So, what do you do?

I think the most accurate answer to that is to call myself a "troubleshooter".

For my day job, that usually means there was a problem and I need to go figure out what broke and how to fix it. The majority of my day consists of trying to understand how complex systems are behaving so I can figure out what unexpected edge case is triggering unwanted actions, and those are usually happening in components that someone else developed in a different time. Most of my solutions come from talking to people about what requirements they were developing around, and trying to bring some new layer of context into the picture. My clients often have internal groups with conflicting goals, things change constantly, and we're always performing the difficult dance of time management, so this is a job for which knowledge gets you the tools, but experience gets you the answers.

For everything outside of capitalism - the part I actually enjoy doing - being a troubleshooter means I try to proactively find the warning markers before they actually turn into problems, and work with people to temporarily relieve stress while we find ways to compensate for the problems. This is all pretty vague, so let me explain with an example:

A while back, our family was having a lot of deliveries stolen. This was a major source of stress for people, because while sometimes those were discretionary items that could simply be marked as lost and redelivered, sometimes those packages were important things like medicine and household goods. My job was to understand that packages were getting stolen because people were put into a difficult situation after being disadvantaged by the system; the opportunity to steal the packages was created by packages being left unattended in an insecure place; and I could address the symptoms by switching us to a neighborhood delivery location while treating the problem by contributing ongoing resources to the local housing aid efforts.

This was a problem with reasonably low stakes, but I'm no longer the kid who lived in a virtually stress-free, protected environment, with endless amounts of time to look at interesting questions in an interesting way and follow my brain's own meandering path to an interesting solution. Now I know very clearly that myself and the people I care about live well outside of the Novice Area. I know that there are things which can do damage, and have - for one reason or another - decided part of what makes them feel better is to actively seek out our particular societal niche and hurt us. We could be seriously injured, and someone needs to prepare for that. That knowledge is something that cannot be forgotten, cannot be ignored, and can never be allowed to take hold. As a troubleshooter, I must remember the most important rule: There will always be another problem.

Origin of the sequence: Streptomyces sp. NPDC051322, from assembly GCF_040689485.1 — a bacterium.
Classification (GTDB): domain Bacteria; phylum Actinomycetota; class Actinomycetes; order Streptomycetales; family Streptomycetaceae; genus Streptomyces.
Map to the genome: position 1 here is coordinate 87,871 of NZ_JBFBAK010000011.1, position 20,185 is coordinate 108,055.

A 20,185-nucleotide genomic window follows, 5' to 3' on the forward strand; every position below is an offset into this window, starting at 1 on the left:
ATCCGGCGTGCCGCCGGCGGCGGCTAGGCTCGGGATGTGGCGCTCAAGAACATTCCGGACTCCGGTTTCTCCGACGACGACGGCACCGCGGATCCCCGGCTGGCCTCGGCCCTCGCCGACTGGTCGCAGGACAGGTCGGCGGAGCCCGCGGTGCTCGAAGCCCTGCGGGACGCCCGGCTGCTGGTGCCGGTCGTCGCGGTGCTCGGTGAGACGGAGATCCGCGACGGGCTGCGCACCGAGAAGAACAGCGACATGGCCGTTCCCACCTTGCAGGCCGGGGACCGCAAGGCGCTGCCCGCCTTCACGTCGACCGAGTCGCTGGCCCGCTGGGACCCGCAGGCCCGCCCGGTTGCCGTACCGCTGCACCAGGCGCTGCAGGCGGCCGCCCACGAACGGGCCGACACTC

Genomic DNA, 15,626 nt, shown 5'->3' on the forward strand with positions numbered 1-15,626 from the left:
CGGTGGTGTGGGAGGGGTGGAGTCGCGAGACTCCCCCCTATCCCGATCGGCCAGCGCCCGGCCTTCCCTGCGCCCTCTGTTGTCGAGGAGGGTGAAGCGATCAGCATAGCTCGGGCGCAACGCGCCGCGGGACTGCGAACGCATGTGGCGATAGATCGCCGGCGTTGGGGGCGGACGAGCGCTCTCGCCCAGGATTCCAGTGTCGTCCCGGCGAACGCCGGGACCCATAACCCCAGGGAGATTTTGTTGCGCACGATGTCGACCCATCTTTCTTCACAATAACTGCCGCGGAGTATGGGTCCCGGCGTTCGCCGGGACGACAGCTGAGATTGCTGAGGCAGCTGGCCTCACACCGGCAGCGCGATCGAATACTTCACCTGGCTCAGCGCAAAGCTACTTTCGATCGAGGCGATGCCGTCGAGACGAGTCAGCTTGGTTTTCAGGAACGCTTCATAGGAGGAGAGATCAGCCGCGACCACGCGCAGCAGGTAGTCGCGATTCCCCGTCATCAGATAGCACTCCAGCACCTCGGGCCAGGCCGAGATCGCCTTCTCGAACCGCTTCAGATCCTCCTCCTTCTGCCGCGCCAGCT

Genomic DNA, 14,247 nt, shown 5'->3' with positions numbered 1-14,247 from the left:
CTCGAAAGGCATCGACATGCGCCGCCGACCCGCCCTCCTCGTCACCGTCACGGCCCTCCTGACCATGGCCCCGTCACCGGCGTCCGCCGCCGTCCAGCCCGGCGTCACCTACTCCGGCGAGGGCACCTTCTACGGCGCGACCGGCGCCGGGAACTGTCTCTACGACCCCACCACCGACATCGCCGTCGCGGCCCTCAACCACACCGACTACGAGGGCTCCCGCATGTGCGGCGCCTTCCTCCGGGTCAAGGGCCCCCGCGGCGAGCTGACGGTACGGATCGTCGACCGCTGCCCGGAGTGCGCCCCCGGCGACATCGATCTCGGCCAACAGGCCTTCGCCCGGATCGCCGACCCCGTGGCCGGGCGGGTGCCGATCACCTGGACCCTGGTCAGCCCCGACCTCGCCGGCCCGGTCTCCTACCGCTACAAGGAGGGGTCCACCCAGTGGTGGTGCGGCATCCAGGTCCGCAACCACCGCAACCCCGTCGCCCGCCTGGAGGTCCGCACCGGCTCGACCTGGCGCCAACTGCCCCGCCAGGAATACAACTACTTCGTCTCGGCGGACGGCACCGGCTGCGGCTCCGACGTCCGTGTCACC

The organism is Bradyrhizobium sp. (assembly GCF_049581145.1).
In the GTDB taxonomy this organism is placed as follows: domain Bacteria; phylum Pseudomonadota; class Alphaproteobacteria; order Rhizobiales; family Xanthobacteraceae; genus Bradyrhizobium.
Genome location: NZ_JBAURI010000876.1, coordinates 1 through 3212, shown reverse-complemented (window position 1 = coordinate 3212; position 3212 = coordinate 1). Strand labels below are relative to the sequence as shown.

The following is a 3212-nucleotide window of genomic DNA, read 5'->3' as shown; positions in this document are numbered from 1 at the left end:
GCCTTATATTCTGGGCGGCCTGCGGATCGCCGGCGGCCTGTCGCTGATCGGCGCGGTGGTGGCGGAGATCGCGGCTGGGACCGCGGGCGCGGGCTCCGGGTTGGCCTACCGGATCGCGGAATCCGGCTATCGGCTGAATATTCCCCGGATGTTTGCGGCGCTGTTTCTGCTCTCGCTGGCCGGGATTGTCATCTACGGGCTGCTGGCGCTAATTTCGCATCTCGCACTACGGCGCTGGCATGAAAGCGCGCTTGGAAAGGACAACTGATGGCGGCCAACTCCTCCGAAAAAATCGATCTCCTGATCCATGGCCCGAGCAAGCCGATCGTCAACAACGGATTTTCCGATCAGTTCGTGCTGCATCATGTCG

All of this is my "job", and I love doing it.

If I was a pessimist, I could say that it's unfortunate the end results are always a hope that the bandages will hold and the medicine will work, but I'm not a pessimist (most days). Instead, I know that if I notice the problems before they start then I can put less effort into solving things when they are actively going wrong, and more effort in prevention when things are relatively calm. An ounce of prevention is worth a pound of cure. So, what do I do? I think about how to get there before problems start, how I can more thoroughly see the stresses, how I can find better solutions, and how I can make sure people are happier with the workarounds.

Why do I do this? Why not give it all up and explore those unknown areas I found so much solace in, when I was younger? Why not lose myself in the wilderness and discover all the corners of the incredible world that we create around ourselves?

To answer a question with a question: How could I? To do that, I would need to forsake those who depend on me, abandon them to the slow and unstoppable marching forward of time, and let all those tiny cuts build up and reform themselves into something much worse. Unresolved, those little problems will become something that cannot be solved. Something that causes people to stumble into an intense and completely rational fear. So I cannot. They must be helped because they matter. We are a collective, sometimes more directly than philosophically, but it doesn't matter which it is. We all share a fate, we all share in success, and we all deserve each other.

I do what I do because it is the most effective way I can contribute, with the greatest outcome I can see. Those around me have trouble tending to their wounds, and that makes them less able to do their part, so I take up the medic bag and get to work.

What do I do? I tend the garden. I bandage the wounds. I wrap the pipes. I reinforce the walls. I relieve the stress. I feed the hungry. I keep us alive. If I don't, who will? I love my job. I just wish capitalism would respect it or get out of the way.